Den Dekker is already 26 and has never hit lefties in his minor league career. Good breaking balls fool him.
2013: A broken wrist in spring training kept den Dekker out of action until he began rehab in the Florida State League June 17. He returned to AAA on July 1. After showing improvement in AAA over 2012 (lower strikeout rate, better walk rate) the Mets rewarded him with a late-season call up and he made his big league debut on August 29.
Dr. Pangloss Says: I would like him as a fourth outfielder who can go play center and hit righties.
Debbie Downer Says: I would prefer players who do not strike out in 1/3 of their plate appearances.
Projected 2014 Start: The Mets have three guys on the MLB roster who can play center, so it will take an injury or two for den Dekker to break camp on the big league roster.
MLB Arrival: 2013. He’ll be back.
#35 – Cory Vaughn
Height/Weight: 6’3”, 225 lbs
Acquired: 4th round 2010 (San Diego State)
Born: 5/1/89 (Carmichael, CA)
2013 Rank: #40 (2012 Rank: 32)| Stats
Why Ranked Here: The Mets left Vaughn off the 40-man roster this winter, but I think there’s some a chance that the 25-year-old will make his MLB debut in 2014. He can play either corner and has beat up on left-handed pitching in the minors. That skill set will give him a chance to be a 4th or 5th outfielder on a team comfortable with platoon outfielders.
In 2013, he hit .242/.327/.374 in 198 AB against righties and .344/.403/.578 in 64 AB against lefties. In the last three years, through the full-season minor league levels, he has bashed .296/.401/.528 in 409 PA against lefties and .231/.335/.383 in 1047 PA against righties.
Although he cleaned up in 2013, there’s funk in his setup at the plate, and decent right-handed fastballs beat him regularly.
Six-foot-three, and strong, Vaughn looks the part, and always has.
2013: A strained UCL in his right elbow kept him out of action in double-A from June 2 through August 6. His strikeout rate of 26.5% in AA was his highest at any minor league stop, while his walk rate of 8.2% was his lowest. His .156 isolated slugging percentage was his lowest since Savannah and his 6.8% extra-base hit rate exceeded only Savannah (6.7%), and even at that by only one tenth of a percentage point. For reference, the Eastern League had an extra-base hit rate of 7.2%, a strikeout rate of 20.1% and a walk rate of 9%.
Sent to the Arizona Fall League to make up for lost time during the season, Vaughn hit .250/.320/.375 in 88 AB over 22 games. And he did so with those persistent platoon splits going .238/.273/.365 in 63 AB vs. RHP.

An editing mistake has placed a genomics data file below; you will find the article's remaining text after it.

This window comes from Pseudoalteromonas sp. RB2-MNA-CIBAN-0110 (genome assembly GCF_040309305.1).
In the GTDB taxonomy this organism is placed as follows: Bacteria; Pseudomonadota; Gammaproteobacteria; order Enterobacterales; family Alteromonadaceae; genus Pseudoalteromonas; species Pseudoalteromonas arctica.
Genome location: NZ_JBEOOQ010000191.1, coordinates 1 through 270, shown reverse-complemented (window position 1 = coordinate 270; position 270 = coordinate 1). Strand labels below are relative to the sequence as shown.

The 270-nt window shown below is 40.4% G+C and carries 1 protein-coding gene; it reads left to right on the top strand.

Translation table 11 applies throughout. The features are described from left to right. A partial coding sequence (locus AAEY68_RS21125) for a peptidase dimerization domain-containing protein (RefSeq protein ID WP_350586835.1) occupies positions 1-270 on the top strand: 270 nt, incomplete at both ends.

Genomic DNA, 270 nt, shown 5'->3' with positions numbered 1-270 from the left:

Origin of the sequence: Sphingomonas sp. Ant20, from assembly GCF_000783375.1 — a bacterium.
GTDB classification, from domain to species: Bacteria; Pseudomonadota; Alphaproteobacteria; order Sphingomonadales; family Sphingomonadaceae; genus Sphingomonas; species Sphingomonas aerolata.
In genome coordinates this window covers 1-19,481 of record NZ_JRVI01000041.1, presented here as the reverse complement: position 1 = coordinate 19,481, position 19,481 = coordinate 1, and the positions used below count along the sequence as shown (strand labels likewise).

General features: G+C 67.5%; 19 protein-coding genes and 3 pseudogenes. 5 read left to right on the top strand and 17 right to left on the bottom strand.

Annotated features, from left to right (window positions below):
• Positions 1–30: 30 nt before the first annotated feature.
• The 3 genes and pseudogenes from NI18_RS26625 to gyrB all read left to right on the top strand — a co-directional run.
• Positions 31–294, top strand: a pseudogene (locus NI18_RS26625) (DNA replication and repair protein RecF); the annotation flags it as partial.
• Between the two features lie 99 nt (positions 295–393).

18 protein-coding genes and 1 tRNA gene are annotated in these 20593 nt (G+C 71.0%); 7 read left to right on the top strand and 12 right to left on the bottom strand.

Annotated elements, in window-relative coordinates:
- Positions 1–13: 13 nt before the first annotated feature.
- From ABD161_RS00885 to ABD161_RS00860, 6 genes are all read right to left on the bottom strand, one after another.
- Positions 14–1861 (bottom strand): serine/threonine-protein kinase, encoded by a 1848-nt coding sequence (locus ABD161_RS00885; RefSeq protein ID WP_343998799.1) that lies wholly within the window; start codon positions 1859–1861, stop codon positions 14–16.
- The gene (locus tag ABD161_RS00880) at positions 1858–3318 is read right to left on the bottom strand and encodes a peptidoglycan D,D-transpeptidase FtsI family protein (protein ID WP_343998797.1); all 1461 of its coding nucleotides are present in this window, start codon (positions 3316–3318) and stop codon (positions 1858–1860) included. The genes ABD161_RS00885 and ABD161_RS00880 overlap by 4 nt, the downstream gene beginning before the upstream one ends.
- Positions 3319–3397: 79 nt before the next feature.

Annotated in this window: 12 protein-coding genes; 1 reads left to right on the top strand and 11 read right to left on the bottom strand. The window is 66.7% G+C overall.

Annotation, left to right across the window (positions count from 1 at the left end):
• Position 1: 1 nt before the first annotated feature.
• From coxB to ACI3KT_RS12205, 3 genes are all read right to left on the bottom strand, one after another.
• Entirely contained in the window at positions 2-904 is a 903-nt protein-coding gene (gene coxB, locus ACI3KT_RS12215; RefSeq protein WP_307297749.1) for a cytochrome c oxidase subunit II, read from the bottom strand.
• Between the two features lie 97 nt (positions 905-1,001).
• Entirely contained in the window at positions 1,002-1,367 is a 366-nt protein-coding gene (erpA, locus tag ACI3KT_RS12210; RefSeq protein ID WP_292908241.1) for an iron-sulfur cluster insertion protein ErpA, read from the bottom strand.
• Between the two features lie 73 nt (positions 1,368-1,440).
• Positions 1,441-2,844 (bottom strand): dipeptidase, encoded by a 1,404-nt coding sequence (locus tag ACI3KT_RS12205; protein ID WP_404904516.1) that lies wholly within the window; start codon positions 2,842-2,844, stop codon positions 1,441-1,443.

Dr. Pangloss Says: Useful platoon outfielder.
Debbie Downer Says: AAA Regular
Projected 2014 Start: AAA Las Vegas
MLB Arrival: Late 2014.
#36 – Logan Verrett
Height/Weight: 6’2”, 180 lbs
Acquired: 3rd rd ’11 (Baylor)
2013 Rank: #30 (2012: 35) | Stats
Why Ranked Here: Big league command and a big league slider. However, Verrett’s fastball is soft (88-90). Righties just don’t generally become big league starters with that kind of below average heat. He shows a four-pitch arsenal with a changeup and curve. The curve is really a show-me pitch that he can use to steal strikes. The changeup could be a MLB average pitch, but it isn’t good enough to off-set his fastball and keep him in a starting role.
2013: In 24 starts for the B-Mets he ran a 4.25 ERA on a 5.3% walk rate, a 22.5% strikeout rate and a 3.6% homerun rate (21 overall). That’s almost one homerun per start. When he challenged AA hitters, they put the ball over the wall.
Dr. Pangloss Says: If he moves to the bullpen, he can find a few more ticks of velocity to get to 92 consistently. That, paired with his slider and command would make him a more viable middle reliever.
Debbie Downer Says: 88-90? That sounds like MLB batting practice
Projected 2014 Start: AAA. The only question is whether the Mets keep him starting, or move him to the bullpen this year.
MLB Arrival: 2014
MetsBlog’s Michael Baron sat down with 2013 first-round pick Dom Smith. The full interview is here.
The most interesting exchange from my point of view was:
Baron: What are your current strengths and weaknesses, in terms of pitch recognition?
Smith: I can hit a fastball. I need to learn how to recognize good change-ups better, and lay off of them when they’re outside of my hitting zone.
Dom Smith Interview
The crew at Mack’s Mets fired off a bunch of questions for 2013 1st round pick Dominic Smith.
Steven Matz/AA List
Amazin’ Avenue has LHP Steven Matz ranked #10 in the Mets’ system.
This year, I’m writing up most of my Top 41 Mets prospects in roughly similar groups. These three arms at the back of the list form a very cohesive trio of strong-armed relievers. There’s plenty of fastball here, but control issues and size make these guys relievers.
#37 – RHP Akeel Morris
Height/Weight: 6’1”/170 lbx
Acquired: 10th rd 2010 (Amalie HS – St. Thomas VI)
2013 Rank: NR (2012 – #20) | Stats
Why Ranked Here: Morris sits in the low 90s (90-94 last year, 90-93 in 2012) but can touch 96 or 97. His curveball and changeup both remain works in progress. He moves in front of the two guys behind him based on his slightly higher top-end velocity.